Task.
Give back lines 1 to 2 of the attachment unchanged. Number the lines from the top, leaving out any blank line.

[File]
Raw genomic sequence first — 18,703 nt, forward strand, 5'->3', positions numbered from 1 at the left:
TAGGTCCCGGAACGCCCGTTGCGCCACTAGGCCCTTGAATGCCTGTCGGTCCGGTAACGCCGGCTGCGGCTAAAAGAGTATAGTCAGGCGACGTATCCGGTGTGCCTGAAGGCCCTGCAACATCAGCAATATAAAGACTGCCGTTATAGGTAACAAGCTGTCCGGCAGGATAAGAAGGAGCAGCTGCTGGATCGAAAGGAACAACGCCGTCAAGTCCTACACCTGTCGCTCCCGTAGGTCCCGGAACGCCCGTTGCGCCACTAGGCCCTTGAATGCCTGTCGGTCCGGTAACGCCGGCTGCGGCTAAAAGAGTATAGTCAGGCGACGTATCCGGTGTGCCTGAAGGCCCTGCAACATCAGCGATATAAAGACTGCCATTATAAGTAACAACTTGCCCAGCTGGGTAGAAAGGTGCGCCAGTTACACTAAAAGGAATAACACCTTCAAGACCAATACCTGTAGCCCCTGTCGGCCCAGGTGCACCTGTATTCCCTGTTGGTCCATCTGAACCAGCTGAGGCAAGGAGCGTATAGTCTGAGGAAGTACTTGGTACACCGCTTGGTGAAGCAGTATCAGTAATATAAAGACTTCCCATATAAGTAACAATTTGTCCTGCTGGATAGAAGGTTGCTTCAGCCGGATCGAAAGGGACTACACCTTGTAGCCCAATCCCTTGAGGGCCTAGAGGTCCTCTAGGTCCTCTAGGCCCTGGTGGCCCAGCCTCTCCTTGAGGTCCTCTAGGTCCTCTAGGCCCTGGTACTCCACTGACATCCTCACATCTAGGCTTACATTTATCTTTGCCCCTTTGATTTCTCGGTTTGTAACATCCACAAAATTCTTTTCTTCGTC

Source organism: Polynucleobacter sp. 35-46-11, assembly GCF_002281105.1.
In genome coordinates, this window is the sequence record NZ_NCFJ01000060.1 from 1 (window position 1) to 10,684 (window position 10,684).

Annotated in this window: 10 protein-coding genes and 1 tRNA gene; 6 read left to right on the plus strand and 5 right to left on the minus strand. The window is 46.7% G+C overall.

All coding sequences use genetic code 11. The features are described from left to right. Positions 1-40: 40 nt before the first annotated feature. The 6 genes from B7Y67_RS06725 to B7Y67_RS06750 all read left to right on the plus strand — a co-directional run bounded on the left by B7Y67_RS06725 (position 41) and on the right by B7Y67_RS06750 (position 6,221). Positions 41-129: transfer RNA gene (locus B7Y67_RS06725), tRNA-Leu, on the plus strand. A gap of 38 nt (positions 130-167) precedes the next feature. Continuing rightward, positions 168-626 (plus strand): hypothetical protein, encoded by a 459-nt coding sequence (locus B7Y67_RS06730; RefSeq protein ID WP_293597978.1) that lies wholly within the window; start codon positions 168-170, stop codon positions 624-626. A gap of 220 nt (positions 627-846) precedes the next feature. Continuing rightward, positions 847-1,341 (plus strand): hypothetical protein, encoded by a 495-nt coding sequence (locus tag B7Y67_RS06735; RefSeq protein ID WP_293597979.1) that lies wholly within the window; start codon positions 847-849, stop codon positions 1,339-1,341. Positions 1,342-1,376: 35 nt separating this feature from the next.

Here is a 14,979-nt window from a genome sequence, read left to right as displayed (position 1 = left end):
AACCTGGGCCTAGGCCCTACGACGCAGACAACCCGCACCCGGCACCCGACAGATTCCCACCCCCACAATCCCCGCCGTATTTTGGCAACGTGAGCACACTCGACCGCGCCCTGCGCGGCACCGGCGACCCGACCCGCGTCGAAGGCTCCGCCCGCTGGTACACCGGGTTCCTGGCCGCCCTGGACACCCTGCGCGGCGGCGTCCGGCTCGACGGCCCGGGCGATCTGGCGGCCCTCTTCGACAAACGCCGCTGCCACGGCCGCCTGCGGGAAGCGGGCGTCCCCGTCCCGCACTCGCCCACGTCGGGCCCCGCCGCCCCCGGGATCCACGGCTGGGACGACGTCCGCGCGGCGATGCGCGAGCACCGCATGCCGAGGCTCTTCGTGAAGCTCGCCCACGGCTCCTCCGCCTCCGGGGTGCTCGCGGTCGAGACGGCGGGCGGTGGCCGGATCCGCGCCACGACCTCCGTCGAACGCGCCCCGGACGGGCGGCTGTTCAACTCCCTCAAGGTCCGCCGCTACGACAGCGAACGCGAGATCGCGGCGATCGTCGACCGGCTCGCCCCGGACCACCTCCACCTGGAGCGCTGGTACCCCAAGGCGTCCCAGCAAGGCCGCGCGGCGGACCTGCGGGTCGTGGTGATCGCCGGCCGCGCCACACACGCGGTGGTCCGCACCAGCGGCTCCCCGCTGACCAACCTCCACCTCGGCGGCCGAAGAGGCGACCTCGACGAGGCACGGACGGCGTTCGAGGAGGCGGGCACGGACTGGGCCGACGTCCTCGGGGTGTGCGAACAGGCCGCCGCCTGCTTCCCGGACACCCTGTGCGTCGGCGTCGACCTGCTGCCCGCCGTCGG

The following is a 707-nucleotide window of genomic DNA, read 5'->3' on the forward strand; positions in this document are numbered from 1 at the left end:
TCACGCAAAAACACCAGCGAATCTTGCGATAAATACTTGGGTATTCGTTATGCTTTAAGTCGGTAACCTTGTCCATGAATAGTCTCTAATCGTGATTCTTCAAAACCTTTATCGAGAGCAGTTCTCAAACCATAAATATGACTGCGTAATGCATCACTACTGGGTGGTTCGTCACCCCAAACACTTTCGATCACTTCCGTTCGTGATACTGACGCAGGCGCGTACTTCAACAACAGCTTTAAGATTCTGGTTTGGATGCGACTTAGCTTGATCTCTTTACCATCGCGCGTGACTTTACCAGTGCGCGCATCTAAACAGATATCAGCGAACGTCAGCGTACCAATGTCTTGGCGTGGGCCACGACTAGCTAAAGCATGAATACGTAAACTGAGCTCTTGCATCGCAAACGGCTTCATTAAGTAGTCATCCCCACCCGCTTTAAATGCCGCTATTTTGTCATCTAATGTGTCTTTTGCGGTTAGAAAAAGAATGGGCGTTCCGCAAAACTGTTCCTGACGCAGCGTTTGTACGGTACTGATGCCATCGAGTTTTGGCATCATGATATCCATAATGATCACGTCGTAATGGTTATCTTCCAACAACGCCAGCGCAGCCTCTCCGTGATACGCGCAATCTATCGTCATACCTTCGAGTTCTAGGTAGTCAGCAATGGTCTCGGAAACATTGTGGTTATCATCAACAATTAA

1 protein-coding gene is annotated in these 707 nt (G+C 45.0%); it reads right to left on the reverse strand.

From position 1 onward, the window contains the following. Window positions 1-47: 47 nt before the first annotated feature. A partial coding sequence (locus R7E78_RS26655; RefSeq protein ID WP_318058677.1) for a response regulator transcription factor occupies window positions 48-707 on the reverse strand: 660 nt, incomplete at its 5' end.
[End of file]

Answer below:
Raw genomic sequence first — 18,703 nt, forward strand, 5'->3', positions numbered from 1 at the left:
TAGGTCCCGGAACGCCCGTTGCGCCACTAGGCCCTTGAATGCCTGTCGGTCCGGTAACGCCGGCTGCGGCTAAAAGAGTATAGTCAGGCGACGTATCCGGTGTGCCTGAAGGCCCTGCAACATCAGCAATATAAAGACTGCCGTTATAGGTAACAAGCTGTCCGGCAGGATAAGAAGGAGCAGCTGCTGGATCGAAAGGAACAACGCCGTCAAGTCCTACACCTGTCGCTCCCGTAGGTCCCGGAACGCCCGTTGCGCCACTAGGCCCTTGAATGCCTGTCGGTCCGGTAACGCCGGCTGCGGCTAAAAGAGTATAGTCAGGCGACGTATCCGGTGTGCCTGAAGGCCCTGCAACATCAGCGATATAAAGACTGCCATTATAAGTAACAACTTGCCCAGCTGGGTAGAAAGGTGCGCCAGTTACACTAAAAGGAATAACACCTTCAAGACCAATACCTGTAGCCCCTGTCGGCCCAGGTGCACCTGTATTCCCTGTTGGTCCATCTGAACCAGCTGAGGCAAGGAGCGTATAGTCTGAGGAAGTACTTGGTACACCGCTTGGTGAAGCAGTATCAGTAATATAAAGACTTCCCATATAAGTAACAATTTGTCCTGCTGGATAGAAGGTTGCTTCAGCCGGATCGAAAGGGACTACACCTTGTAGCCCAATCCCTTGAGGGCCTAGAGGTCCTCTAGGTCCTCTAGGCCCTGGTGGCCCAGCCTCTCCTTGAGGTCCTCTAGGTCCTCTAGGCCCTGGTACTCCACTGACATCCTCACATCTAGGCTTACATTTATCTTTGCCCCTTTGATTTCTCGGTTTGTAACATCCACAAAATTCTTTTCTTCGTC